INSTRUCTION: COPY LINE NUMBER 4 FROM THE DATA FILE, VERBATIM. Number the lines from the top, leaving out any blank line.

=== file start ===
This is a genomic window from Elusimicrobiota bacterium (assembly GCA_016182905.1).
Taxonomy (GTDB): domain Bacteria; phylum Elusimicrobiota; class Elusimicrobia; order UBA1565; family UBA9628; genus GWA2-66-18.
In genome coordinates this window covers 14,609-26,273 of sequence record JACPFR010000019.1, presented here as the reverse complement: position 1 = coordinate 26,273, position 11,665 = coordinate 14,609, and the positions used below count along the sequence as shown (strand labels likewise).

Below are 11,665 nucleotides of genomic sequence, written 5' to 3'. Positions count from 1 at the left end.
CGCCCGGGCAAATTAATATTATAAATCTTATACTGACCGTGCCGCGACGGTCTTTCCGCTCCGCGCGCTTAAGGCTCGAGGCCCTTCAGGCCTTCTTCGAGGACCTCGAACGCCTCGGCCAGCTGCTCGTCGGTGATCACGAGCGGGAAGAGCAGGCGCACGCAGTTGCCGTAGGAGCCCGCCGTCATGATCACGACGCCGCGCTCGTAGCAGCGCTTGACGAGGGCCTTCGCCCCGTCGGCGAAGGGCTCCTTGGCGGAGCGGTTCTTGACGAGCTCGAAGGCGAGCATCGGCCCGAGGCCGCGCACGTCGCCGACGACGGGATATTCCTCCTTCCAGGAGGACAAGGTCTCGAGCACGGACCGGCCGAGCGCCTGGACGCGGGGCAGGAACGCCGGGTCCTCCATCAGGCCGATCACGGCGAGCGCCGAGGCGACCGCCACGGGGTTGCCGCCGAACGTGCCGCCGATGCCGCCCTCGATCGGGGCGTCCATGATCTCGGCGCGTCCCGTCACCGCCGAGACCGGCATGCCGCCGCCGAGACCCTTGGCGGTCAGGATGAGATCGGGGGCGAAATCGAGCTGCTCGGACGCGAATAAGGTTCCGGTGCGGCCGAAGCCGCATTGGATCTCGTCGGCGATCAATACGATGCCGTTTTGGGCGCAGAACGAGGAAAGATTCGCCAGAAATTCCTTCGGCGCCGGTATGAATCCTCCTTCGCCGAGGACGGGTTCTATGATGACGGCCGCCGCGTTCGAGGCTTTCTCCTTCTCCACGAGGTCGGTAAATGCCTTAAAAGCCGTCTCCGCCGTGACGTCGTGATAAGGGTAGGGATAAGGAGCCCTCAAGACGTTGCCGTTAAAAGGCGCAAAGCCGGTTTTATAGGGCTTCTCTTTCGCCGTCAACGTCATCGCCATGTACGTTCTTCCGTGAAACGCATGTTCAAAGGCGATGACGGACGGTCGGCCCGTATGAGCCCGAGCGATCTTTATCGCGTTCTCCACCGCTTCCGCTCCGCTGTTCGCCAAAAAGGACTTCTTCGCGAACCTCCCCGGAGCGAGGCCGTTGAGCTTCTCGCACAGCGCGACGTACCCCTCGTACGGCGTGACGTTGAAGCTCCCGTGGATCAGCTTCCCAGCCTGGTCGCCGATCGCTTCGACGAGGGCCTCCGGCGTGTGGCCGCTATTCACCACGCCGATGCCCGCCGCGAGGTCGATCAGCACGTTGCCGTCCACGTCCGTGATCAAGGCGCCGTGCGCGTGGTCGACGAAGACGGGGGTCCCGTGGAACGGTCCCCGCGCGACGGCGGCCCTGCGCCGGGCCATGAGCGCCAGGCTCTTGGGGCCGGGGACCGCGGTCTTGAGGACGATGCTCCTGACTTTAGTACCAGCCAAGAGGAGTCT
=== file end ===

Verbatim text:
Below are 11,665 nucleotides of genomic sequence, written 5' to 3'. Positions count from 1 at the left end.